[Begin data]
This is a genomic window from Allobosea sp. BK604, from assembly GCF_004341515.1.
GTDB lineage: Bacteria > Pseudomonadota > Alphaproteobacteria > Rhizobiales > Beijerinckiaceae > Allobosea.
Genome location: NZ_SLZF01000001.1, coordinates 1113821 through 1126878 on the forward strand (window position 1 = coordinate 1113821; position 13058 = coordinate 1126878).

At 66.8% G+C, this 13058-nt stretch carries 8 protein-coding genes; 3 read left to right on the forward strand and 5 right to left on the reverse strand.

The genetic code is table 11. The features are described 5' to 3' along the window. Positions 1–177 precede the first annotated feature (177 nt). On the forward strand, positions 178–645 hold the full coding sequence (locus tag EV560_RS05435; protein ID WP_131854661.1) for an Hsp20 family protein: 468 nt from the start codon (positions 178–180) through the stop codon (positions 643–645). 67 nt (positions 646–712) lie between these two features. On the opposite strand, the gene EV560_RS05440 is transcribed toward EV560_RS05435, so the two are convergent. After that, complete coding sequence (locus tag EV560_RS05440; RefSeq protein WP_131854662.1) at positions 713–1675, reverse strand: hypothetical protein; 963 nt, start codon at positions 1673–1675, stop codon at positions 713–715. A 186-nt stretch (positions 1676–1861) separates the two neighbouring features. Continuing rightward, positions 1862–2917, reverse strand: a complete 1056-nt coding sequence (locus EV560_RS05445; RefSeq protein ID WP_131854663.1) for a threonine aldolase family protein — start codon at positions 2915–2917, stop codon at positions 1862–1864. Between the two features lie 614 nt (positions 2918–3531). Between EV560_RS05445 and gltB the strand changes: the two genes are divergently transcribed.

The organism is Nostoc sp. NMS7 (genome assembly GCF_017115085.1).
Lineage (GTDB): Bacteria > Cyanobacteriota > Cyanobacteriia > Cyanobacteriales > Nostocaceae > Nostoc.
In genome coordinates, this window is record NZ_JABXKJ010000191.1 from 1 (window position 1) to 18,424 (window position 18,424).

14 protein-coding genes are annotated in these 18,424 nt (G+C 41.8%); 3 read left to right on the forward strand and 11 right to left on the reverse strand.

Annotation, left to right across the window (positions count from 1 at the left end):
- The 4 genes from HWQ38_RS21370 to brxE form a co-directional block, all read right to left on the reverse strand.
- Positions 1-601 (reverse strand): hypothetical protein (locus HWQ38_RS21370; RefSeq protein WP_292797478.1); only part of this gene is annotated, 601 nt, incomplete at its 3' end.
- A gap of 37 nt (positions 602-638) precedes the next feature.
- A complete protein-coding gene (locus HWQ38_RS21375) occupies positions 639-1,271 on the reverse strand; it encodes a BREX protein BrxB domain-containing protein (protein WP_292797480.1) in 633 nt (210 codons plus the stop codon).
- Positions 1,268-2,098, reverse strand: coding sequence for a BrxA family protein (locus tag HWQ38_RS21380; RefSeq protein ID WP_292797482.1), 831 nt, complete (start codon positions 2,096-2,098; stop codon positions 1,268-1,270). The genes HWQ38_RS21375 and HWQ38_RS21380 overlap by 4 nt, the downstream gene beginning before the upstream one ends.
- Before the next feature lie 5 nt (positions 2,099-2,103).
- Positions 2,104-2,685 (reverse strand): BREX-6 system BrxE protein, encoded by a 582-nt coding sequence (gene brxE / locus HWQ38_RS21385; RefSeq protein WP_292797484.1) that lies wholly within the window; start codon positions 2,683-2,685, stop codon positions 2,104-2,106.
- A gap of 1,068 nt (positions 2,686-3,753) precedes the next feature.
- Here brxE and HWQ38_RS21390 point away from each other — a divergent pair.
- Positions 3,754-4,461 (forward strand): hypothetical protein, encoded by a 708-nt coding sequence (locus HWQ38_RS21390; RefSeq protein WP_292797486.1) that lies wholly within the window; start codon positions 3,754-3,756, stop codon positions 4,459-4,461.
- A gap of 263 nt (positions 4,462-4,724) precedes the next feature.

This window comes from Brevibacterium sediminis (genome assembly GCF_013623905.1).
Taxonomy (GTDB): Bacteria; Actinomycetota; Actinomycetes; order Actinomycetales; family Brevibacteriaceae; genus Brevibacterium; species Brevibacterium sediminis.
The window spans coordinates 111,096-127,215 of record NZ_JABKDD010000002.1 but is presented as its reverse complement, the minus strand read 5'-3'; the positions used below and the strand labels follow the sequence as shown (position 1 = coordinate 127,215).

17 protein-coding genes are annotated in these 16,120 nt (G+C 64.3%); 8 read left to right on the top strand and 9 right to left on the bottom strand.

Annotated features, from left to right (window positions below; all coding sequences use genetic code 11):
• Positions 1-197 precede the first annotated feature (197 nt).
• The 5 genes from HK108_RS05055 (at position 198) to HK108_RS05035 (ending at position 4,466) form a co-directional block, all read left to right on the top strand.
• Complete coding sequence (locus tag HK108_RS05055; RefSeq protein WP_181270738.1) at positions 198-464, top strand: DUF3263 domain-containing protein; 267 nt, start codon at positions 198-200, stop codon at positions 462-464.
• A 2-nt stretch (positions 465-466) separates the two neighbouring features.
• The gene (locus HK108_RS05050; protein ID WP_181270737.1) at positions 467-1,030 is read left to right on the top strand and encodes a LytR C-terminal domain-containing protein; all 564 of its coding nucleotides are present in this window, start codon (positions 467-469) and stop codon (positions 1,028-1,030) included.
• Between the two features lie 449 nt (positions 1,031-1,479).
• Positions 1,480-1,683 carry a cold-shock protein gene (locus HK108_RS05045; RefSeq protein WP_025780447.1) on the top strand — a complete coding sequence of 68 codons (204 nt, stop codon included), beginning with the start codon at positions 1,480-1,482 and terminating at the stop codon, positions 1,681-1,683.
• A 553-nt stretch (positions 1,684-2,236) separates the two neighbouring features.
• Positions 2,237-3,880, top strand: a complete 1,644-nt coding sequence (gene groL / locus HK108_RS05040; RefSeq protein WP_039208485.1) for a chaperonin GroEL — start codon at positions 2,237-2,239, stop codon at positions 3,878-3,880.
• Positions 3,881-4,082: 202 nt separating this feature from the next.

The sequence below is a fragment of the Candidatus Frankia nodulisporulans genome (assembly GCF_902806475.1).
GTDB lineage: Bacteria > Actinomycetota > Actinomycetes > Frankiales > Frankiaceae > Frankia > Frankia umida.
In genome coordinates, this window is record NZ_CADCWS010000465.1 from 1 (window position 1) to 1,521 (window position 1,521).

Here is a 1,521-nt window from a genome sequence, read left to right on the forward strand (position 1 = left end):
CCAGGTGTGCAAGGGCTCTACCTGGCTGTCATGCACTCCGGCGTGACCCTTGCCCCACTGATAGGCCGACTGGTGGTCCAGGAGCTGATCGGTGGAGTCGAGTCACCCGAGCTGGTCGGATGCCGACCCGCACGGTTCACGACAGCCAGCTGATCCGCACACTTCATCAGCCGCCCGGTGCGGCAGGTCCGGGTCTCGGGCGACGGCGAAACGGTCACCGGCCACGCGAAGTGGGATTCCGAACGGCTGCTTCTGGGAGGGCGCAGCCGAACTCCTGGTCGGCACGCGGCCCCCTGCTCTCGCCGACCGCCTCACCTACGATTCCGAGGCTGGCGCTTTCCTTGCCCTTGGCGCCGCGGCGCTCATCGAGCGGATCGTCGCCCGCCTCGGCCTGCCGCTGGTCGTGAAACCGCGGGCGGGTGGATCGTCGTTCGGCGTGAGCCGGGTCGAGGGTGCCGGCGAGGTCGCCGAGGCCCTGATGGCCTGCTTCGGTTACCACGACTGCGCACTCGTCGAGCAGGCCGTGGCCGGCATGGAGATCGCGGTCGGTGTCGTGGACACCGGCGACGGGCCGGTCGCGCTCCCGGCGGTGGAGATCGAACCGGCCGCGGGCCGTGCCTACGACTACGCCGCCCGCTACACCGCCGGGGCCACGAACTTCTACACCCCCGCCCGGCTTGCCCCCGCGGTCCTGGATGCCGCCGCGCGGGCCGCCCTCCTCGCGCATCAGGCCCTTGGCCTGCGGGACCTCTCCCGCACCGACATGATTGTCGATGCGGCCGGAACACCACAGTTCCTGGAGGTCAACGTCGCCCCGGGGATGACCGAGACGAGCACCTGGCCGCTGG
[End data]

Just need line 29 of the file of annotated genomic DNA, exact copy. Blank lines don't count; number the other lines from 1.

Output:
• Complete coding sequence (locus tag HK108_RS05055; RefSeq protein WP_181270738.1) at positions 198-464, top strand: DUF3263 domain-containing protein; 267 nt, start codon at positions 198-200, stop codon at positions 462-464.